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Six Tankers Idle At Refining Complex Waiting For PDVSA Payment

Six tankers carrying oil products have been docked for between a month and a week at Venezuela’s largest refining complex, Paraguana Refining Center (CRP), waiting for cash-strapped state firm PDVSA to pay before they discharge, Platts reported on Tuesday, citing a technical report.

The CRP complex in northwestern Venezuela consists of the 645,000-bpd Amuay refinery and the 310,000-bpd Cardon refinery. Two tankers are waiting for PDVSA payment at the Cardon marine terminal, and four are docked at the Amuay terminal. All six tankers, carrying hundreds of thousands of various oil products each, are awaiting payments from PDVSA before they can unload. The first of those tankers arrived at Venezuela’s shores on July 9, and the last on July 29, according to Platts.

Following operational setbacks and huge financial problems, as well as years of underinvestment in refineries, PDVSA now has to source oil products on the international market, while its refineries have been operating at more than half of their capacity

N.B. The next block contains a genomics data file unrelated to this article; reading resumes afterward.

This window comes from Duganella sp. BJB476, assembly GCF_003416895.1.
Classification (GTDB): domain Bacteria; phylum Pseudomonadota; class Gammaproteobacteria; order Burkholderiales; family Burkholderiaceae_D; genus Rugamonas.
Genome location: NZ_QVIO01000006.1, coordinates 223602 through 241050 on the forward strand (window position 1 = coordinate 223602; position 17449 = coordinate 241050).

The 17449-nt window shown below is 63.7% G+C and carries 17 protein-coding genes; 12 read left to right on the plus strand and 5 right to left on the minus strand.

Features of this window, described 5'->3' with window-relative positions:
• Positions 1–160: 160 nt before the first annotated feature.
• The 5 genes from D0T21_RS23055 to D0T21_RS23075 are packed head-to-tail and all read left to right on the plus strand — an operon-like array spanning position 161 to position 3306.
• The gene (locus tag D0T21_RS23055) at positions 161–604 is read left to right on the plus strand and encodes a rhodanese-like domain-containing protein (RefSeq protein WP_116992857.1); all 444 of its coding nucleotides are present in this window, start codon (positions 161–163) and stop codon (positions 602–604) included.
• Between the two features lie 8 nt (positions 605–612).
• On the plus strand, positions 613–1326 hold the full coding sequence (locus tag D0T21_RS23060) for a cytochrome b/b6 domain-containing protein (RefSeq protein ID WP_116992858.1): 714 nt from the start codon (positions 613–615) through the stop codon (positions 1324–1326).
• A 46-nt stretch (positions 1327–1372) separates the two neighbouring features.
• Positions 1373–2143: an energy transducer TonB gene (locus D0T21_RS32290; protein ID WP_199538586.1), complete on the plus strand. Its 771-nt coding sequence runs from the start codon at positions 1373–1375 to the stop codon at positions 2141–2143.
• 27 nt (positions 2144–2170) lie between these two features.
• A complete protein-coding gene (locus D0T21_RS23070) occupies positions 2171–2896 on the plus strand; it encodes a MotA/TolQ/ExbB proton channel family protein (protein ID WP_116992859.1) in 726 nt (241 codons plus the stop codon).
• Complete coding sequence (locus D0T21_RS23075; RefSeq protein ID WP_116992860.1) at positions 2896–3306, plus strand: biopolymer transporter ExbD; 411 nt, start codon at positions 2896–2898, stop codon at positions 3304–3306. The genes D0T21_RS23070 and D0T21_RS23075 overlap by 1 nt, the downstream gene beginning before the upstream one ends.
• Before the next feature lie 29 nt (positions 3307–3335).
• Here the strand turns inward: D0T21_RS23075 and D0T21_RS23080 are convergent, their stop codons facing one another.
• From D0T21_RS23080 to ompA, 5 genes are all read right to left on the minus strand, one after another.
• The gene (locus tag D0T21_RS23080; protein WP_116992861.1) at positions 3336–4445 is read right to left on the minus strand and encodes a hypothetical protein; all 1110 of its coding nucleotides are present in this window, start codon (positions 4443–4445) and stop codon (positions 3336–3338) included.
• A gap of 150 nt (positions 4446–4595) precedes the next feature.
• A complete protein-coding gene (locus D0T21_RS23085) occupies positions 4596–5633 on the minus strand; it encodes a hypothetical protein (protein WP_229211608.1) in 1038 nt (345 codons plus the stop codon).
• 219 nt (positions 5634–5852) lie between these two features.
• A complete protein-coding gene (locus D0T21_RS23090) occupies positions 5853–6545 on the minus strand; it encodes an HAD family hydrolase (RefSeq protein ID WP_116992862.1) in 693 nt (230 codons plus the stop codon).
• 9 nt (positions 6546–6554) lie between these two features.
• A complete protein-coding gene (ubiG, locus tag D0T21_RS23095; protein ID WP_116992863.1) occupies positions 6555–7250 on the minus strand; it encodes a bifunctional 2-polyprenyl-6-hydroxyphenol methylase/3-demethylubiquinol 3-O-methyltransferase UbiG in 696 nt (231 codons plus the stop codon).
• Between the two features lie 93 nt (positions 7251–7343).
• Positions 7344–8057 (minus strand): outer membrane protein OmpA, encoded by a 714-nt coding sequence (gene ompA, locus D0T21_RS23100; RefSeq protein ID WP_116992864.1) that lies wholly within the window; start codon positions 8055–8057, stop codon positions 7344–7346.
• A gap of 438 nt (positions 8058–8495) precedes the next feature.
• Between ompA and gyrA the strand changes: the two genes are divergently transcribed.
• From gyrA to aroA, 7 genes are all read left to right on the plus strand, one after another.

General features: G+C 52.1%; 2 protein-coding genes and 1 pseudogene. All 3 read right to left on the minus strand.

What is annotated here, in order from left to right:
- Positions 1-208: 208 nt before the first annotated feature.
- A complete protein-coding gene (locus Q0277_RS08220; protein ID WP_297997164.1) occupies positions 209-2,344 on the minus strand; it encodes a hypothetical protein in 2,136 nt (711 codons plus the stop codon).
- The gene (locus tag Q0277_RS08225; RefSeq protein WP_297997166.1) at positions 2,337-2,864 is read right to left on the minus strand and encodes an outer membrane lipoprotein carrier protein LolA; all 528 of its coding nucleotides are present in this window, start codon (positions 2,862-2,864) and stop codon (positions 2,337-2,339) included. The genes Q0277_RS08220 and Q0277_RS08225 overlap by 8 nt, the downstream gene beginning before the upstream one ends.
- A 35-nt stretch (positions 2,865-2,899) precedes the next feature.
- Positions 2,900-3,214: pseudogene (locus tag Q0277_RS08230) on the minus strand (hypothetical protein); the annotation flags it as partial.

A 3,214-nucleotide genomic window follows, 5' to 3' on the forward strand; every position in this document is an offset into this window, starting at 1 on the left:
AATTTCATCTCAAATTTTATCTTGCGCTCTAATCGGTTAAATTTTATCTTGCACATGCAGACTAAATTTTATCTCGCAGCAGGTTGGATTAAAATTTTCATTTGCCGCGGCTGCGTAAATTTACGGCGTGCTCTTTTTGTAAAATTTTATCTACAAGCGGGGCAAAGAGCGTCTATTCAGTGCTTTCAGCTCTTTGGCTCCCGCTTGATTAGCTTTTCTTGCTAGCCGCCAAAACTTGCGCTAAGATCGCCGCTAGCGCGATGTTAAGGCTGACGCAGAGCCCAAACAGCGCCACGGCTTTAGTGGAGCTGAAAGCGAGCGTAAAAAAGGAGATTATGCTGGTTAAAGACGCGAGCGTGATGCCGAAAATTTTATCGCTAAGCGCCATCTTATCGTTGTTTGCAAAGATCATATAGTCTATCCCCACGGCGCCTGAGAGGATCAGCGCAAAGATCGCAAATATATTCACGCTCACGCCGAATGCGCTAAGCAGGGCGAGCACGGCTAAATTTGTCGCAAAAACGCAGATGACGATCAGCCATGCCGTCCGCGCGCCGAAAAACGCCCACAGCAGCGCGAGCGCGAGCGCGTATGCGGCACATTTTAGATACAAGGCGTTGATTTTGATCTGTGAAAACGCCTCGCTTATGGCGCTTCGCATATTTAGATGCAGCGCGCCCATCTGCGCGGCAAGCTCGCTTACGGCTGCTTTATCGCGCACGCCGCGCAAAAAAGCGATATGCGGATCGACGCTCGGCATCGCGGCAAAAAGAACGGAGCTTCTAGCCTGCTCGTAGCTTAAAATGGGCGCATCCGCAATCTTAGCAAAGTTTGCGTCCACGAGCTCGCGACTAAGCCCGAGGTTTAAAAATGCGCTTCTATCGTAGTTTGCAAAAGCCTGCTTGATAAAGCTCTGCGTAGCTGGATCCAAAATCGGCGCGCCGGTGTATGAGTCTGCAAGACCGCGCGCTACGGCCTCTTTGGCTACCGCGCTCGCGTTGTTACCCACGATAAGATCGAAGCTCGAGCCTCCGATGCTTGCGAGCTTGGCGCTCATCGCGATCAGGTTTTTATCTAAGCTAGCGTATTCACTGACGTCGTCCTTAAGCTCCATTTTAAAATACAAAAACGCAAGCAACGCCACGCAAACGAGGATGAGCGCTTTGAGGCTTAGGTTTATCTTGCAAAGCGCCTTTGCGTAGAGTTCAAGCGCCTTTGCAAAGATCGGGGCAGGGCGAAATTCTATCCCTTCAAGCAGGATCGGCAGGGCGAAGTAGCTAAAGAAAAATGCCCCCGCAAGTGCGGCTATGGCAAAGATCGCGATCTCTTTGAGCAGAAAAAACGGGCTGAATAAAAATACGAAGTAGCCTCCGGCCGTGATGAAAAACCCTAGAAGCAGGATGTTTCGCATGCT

According to a refinery report seen by Platts on Monday, the Paraguana Refining Center is operating at 41.9 percent of its capacity, with Amuay operating at 44 percent of capacity, and Cardon at 37 percent of capacity.

Last month the Paraguana complex was said to have been operating at 42 percent of its capacity.

But PDVSA is scrambling to pay for the oil products it has bought on international markets, as it is short on cash after the low oil prices, rampant inflation, street protests, and President Nicolas Maduro clinging to power en route to an authoritarian regime have plunged Venezuela into chaos.

Related: Saudi Oil Minister Just Did Something He Has Never Done Before

The state-held Venezuelan company and Venezuela itself are increasingly closer to the brink of default—Venezuela has US$5 billion in debt maturing before the year is out—both in sovereign bonds and in debt payments by PDVSA.

In addition, the Trump administration is considering additional sanctions on Venezuelan individuals close to the Maduro government, after having frozen Maduro’s assets in response to last weekend’s vote that called for a Constituent Assembly—a parliament that has the powers to amend the country’s constitution.

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By Tsvetana Paraskova for Oilprice.com

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